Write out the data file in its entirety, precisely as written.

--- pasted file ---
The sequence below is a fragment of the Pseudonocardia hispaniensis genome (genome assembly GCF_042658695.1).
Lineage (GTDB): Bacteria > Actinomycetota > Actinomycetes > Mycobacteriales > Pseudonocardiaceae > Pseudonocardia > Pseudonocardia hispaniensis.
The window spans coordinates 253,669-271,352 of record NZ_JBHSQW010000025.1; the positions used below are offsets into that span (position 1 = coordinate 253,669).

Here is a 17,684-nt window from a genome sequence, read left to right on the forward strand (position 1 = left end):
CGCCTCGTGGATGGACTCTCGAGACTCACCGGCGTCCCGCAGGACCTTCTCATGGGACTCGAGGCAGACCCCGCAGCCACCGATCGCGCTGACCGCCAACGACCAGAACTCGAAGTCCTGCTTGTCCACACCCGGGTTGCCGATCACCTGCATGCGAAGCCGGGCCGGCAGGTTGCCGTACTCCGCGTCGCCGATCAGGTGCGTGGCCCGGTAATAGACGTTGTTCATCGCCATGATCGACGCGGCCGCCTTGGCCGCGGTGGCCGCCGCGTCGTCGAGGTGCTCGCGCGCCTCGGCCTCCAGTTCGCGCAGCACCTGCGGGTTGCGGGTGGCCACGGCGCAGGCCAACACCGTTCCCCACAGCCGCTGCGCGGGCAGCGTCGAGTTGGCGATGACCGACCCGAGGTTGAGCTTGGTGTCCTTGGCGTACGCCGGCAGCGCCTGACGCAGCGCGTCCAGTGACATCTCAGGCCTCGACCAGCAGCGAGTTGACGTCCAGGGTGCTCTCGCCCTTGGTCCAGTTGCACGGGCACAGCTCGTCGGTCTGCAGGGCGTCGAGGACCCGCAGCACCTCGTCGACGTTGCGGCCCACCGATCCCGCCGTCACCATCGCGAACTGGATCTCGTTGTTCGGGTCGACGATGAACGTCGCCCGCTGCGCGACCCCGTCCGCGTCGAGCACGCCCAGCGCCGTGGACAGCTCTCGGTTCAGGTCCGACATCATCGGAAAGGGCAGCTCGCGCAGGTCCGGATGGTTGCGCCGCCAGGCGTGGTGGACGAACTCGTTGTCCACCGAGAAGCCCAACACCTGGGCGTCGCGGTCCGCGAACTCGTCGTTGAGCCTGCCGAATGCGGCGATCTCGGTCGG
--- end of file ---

The sequence below is a fragment of the Pseudonocardia hispaniensis genome (genome assembly GCF_042658695.1).
Lineage (GTDB): Bacteria > Actinomycetota > Actinomycetes > Mycobacteriales > Pseudonocardiaceae > Pseudonocardia > Pseudonocardia hispaniensis.
The window spans coordinates 253,669-271,352 of record NZ_JBHSQW010000025.1; the positions used below are offsets into that span (position 1 = coordinate 253,669).

Here is a 17,684-nt window from a genome sequence, read left to right on the forward strand (position 1 = left end):
CGCCTCGTGGATGGACTCTCGAGACTCACCGGCGTCCCGCAGGACCTTCTCATGGGACTCGAGGCAGACCCCGCAGCCACCGATCGCGCTGACCGCCAACGACCAGAACTCGAAGTCCTGCTTGTCCACACCCGGGTTGCCGATCACCTGCATGCGAAGCCGGGCCGGCAGGTTGCCGTACTCCGCGTCGCCGATCAGGTGCGTGGCCCGGTAATAGACGTTGTTCATCGCCATGATCGACGCGGCCGCCTTGGCCGCGGTGGCCGCCGCGTCGTCGAGGTGCTCGCGCGCCTCGGCCTCCAGTTCGCGCAGCACCTGCGGGTTGCGGGTGGCCACGGCGCAGGCCAACACCGTTCCCCACAGCCGCTGCGCGGGCAGCGTCGAGTTGGCGATGACCGACCCGAGGTTGAGCTTGGTGTCCTTGGCGTACGCCGGCAGCGCCTGACGCAGCGCGTCCAGTGACATCTCAGGCCTCGACCAGCAGCGAGTTGACGTCCAGGGTGCTCTCGCCCTTGGTCCAGTTGCACGGGCACAGCTCGTCGGTCTGCAGGGCGTCGAGGACCCGCAGCACCTCGTCGACGTTGCGGCCCACCGATCCCGCCGTCACCATCGCGAACTGGATCTCGTTGTTCGGGTCGACGATGAACGTCGCCCGCTGCGCGACCCCGTCCGCGTCGAGCACGCCCAGCGCCGTGGACAGCTCTCGGTTCAGGTCCGACATCATCGGAAAGGGCAGCTCGCGCAGGTCCGGATGGTTGCGCCGCCAGGCGTGGTGGACGAACTCGTTGTCCACCGAGAAGCCCAACACCTGGGCGTCGCGGTCCGCGAACTCGTCGTTGAGCCTGCCGAATGCGGCGATCTCGGTCGG